• Dr Amir Waly

Help, I have Chest Pain!

Chest Pain can be a serious event, and I have seen a fair bit of it working in emergency departments, and on the wards. It typically feels like an elephant is sitting on your chest, and can be very uncomfortable. You may even find yourself becoming short of breath and sweat. At this point, general advice would be to call an ambulance. Keep in mind, it is not your job to decide whether your chest pain is serious or not. Often times, I have found patients apologising for calling the ambulance and coming into the emergency department. My reply to them would be to not apologise, and to call the ambulance if they feel something is not right.

A number of serious conditions can cause chest pain, with a heart attack being on everyones mind. And so it should be, as it is the first thing on the doctors mind as well. There are a few risk factors which can increase the likelihood of a serious event, including:

-Smoking (the more you smoke, the greater the risk)

-Alcohol (the more you drink, the greater the risk)

-Recreational drug use

-Diabetes (causes what's called silent heart attacks)

-High blood pressure

-High cholesterol

-Overweight and Obesity

-Family history of heart problems

-Previous personal heart problems

If you were to google, or even open a medical textbook to the section on heart attacks, you'll typically read this:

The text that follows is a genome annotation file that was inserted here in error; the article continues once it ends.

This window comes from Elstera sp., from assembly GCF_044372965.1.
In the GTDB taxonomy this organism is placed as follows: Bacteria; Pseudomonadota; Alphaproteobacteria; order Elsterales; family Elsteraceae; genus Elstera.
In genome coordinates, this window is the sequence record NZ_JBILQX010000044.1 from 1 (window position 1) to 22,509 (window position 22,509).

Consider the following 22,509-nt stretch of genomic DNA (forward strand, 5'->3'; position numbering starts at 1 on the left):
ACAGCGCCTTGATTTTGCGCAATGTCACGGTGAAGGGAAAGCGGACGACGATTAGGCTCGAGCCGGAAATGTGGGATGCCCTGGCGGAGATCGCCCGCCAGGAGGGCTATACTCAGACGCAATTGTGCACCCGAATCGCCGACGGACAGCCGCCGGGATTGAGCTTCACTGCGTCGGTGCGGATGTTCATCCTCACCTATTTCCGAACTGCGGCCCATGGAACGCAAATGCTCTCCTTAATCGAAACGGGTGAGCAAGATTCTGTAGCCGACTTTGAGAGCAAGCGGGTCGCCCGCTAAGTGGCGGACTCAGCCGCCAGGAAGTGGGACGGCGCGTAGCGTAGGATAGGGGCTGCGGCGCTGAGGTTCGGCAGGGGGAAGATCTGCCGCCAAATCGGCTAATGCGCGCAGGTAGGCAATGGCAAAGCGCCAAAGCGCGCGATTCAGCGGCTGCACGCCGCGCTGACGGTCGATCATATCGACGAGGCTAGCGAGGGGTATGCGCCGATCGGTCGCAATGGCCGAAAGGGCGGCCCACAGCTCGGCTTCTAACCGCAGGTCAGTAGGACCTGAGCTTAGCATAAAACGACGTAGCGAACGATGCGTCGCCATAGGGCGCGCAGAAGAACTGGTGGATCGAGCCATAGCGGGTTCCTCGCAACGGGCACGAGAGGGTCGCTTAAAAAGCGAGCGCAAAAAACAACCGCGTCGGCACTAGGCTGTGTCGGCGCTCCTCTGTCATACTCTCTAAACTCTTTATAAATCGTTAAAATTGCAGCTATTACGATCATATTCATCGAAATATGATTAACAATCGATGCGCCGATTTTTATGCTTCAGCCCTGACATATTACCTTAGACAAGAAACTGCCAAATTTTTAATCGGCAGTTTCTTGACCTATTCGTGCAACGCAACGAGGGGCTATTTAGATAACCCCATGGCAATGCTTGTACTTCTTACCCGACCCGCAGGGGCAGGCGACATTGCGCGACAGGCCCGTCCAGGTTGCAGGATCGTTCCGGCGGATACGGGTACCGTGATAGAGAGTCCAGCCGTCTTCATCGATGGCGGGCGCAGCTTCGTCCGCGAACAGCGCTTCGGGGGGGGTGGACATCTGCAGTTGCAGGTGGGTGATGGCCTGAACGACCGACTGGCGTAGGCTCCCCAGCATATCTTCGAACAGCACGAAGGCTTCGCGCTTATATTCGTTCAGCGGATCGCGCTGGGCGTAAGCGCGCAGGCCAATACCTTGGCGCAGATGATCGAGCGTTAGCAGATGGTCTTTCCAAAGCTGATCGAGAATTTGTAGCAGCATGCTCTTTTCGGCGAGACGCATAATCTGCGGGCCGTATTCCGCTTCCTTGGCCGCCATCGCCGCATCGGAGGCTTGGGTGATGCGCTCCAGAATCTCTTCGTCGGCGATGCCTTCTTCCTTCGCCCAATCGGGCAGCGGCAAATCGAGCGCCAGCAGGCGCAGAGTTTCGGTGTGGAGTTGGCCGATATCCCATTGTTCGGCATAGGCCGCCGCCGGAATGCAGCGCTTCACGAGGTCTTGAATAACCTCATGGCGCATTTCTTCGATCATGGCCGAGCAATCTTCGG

"Central retrosternal chest tightness radiating to the left upper limb and associated with nausea, vomiting, diaphoresis and dyspnoea"

This basically means you're likely to feel pressure, deep and in the middle of the chest, with the discomfort going up to your left shoulder or arm, and you may feel sweaty, nauseous and short of breath. Having said that, not all of these features need to happen for you to consider calling the ambulance, for example if you have diabetes, the nerves which respond to pain/pressure stop working, as such you will not feel the typical chest discomfort, hence the name "silent heart attacks"

This is only a very short blurb about chest pain, but it is a serious event, and the moral of the story is, you don't have to be sure, and seek help as soon as possible.

Disclaimer: This blog contains medical information of general nature and as such does not serve to replace issued by your personal GP and/or specialist. The aim is to increase awareness of the aforementioned issue.


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